Caffeine to Improve Performance
It is a fact that athletes can use caffeine to improve performance with the blessing of the International Olympic Committee (IOC) and most sports organisations. Coffee can improve mental focus and energy level. Caffeine works very well which explains why North Americans drink an average of 2 cups of coffee per day.
There are other benefits of caffeine to improve performance. The most recent July 2016 issue of the Journal of Strength & Conditioning Research contains three separate studies that research the benefits of caffeine.
The number of people was not very large (12) but the results were interesting. The subject were asked to sprint intervals after taking caffeine or a placebo. The amount of energy used increased by 8% while at rest and more than 10% after exercise when caffeine was used, compared to the placebo. Endurance and fat burning rate was up by 10%. So in the end, taking caffeine before exercise can help burn more calories and fat.
A squat jump and counter-movement Jump was performed by 25 NCAA Division I athletes after taking 5 mg/kg of caffeine or a placebo. On average, the athletes increased their vertical jump 5.4% and their counter-movement jump by 4.3%. The researchers thought the caffeine stimulated the muscles to contract faster and with more power.
Three maximum voluntary muscle contraction tests were performed by 15 subjects after taking a caffeine based energy drink, a non-caffeine based energy drink or a placebo. On average, the caffeine based drink increased strength by 5%. Overall, the researchers felt that caffeine may increase strength but not by a large amount.
Should You Use Caffeine to Improve Performance?
Many athletes use caffeine in the form of a cup of coffee, energy drink or a pre-workout supplement which normally uses caffeine as a stimulant.
The NCAA is very strict on supplements but do list the benefits of caffeine as:
- A reduced perception of fatigue which allows higher intensity training and longer workouts.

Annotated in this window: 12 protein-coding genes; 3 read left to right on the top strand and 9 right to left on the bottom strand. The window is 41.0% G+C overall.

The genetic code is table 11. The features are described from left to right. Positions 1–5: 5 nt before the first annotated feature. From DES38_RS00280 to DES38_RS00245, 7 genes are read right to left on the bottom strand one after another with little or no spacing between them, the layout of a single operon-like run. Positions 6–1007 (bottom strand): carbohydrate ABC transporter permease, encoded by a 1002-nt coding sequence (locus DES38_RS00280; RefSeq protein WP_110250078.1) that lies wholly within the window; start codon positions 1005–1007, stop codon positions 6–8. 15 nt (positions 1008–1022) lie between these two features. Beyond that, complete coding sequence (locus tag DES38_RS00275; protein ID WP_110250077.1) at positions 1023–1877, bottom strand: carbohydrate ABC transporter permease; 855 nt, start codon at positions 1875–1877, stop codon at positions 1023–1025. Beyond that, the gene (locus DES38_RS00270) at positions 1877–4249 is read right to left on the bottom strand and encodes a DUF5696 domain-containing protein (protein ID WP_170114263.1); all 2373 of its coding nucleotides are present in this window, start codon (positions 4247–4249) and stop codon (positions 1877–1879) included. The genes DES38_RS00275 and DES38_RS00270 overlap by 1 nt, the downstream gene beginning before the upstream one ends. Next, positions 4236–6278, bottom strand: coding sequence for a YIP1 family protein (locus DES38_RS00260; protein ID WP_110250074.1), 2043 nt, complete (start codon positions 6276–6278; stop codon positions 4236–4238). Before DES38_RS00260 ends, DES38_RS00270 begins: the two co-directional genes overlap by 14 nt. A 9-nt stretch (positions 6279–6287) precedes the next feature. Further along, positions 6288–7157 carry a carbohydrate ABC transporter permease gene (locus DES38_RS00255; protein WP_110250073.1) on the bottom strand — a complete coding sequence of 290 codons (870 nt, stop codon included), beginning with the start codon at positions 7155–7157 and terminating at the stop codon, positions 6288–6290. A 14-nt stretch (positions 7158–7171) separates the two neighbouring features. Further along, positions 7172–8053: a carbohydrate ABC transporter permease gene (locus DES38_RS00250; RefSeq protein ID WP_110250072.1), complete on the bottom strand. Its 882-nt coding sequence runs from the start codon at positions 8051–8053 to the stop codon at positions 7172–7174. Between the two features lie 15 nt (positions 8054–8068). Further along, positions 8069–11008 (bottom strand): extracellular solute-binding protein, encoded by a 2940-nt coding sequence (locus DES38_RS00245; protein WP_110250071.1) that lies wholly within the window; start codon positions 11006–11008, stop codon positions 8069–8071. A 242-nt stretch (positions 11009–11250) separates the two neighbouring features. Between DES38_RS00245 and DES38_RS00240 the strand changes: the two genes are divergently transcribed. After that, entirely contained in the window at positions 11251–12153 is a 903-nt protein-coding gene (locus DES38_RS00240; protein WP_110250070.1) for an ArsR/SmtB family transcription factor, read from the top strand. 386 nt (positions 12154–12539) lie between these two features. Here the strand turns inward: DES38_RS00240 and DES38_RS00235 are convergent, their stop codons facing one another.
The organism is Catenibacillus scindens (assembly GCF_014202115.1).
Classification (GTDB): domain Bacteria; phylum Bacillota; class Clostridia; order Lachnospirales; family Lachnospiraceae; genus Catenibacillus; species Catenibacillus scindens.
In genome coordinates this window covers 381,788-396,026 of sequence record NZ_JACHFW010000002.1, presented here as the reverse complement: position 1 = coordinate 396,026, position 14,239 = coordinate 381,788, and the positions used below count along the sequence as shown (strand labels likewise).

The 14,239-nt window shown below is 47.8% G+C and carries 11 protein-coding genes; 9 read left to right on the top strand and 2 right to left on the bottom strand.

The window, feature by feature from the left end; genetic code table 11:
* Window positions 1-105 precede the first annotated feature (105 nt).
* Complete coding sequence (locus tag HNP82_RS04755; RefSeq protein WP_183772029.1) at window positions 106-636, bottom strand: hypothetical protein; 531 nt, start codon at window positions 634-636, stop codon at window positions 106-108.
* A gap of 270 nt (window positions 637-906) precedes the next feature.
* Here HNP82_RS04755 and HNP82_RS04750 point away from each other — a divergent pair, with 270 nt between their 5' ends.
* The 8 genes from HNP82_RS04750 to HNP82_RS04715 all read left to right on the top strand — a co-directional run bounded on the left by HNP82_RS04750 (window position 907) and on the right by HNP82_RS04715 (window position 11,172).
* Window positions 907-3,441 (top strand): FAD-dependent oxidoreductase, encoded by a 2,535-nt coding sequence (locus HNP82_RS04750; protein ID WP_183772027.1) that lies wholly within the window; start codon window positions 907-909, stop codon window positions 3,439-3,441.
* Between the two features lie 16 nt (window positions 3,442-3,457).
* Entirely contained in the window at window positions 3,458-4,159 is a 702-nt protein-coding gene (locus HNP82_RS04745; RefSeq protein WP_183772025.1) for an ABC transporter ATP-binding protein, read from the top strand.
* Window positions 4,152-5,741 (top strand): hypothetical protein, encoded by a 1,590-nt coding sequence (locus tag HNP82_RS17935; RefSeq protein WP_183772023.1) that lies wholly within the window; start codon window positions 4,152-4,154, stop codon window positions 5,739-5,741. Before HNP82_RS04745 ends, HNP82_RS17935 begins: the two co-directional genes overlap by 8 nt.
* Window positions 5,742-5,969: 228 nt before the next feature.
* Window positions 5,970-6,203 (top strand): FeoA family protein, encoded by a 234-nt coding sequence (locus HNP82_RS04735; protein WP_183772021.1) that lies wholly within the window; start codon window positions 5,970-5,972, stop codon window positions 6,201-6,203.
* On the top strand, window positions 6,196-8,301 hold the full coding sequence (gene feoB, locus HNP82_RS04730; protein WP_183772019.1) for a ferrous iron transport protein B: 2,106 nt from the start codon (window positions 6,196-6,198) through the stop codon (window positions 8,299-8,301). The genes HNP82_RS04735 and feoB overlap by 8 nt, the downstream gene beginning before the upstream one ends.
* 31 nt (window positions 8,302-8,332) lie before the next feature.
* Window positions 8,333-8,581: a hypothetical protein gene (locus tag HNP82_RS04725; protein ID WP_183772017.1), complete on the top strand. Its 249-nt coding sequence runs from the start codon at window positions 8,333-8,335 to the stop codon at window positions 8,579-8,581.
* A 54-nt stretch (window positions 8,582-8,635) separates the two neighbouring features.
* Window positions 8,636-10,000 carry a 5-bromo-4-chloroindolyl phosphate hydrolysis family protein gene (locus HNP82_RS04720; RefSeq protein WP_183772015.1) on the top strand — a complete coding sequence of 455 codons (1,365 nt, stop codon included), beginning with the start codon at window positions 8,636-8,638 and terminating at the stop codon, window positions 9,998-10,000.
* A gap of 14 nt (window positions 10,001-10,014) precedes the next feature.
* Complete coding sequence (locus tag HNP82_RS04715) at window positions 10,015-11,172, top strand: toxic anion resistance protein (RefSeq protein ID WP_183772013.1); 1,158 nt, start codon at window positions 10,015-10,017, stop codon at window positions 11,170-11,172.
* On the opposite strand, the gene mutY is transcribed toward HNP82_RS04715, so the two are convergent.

- Improves performance when the sport has high-intensity effort lasting longer than 90 seconds.
- Improvements in concentration, coordination and focus.
- Up to 4 hours of performance effects due to caffeine.
The IOC and NCAA are pretty close to the same limit for caffeine use at 12 and 15 microgram/mL of urine respectively. From a practical standpoint, that is about 1000 mg of caffeine per day (6-8 cups of coffee). That is a lot of coffee to drink in one day but most athletes use energy drinks, preworkout supplements, or caffeine pills so that limit can be reached fairly easily.
Those who want to use caffeine should stick to coffee or supplements that clearly label caffeine quantities per serving. Failing a positive drug test is not fun and can lead to a ban from participating in your sport.
Understand the effect caffeine has on your body by testing quantities in practice and training, never in a game. Having too much for you personally can negatively impact your performance by making you over-stimulated and jittery.
Not all of the information about caffeine is good. Though it is an approved supplement, there are limits to its use. Caffeine is addictive and can cause dehydration, nausea and shaking that decrease performance.
Caffeine is a diuretic which means it can cause frequent bathroom trips which reduces the fluid level in your body causing dehydration. Dehydration is the #1 reason for poor performance in athletes. Expecting caffeine to give you energy is a myth.
You can use caffeine to improve performance because it is a stimulant. If you are looking for energy, you are looking in the wrong place. Caffeine and calorie free energy drinks have NO energy because they have no calories. You need to consume calories to give yourself longer term energy for workouts and games. Caffeine is short lived much like sugar from candy. Your body uses it up very quickly. Using carbohydrates in your diet is the key, not supplements. Supplements are intended to help food, not replace it.
Using caffeine to improve performance is not illegal if used in reasonable quantities. Relying on it to give you the energy you need in games will not work. Use caffeine in moderation and use real food to give your body what it needs.
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About the Author
Jacques Delorme has coached for more than 30 years at all age levels and is a certified coach in five sports. He has a strong background in sports nutrition including certification as a Youth Athlete Nutrition Specialist and a Football Nutrition Specialist. He is the Nutrition Advisor for the Regina Thunder Football Club and Sask Volleyball.
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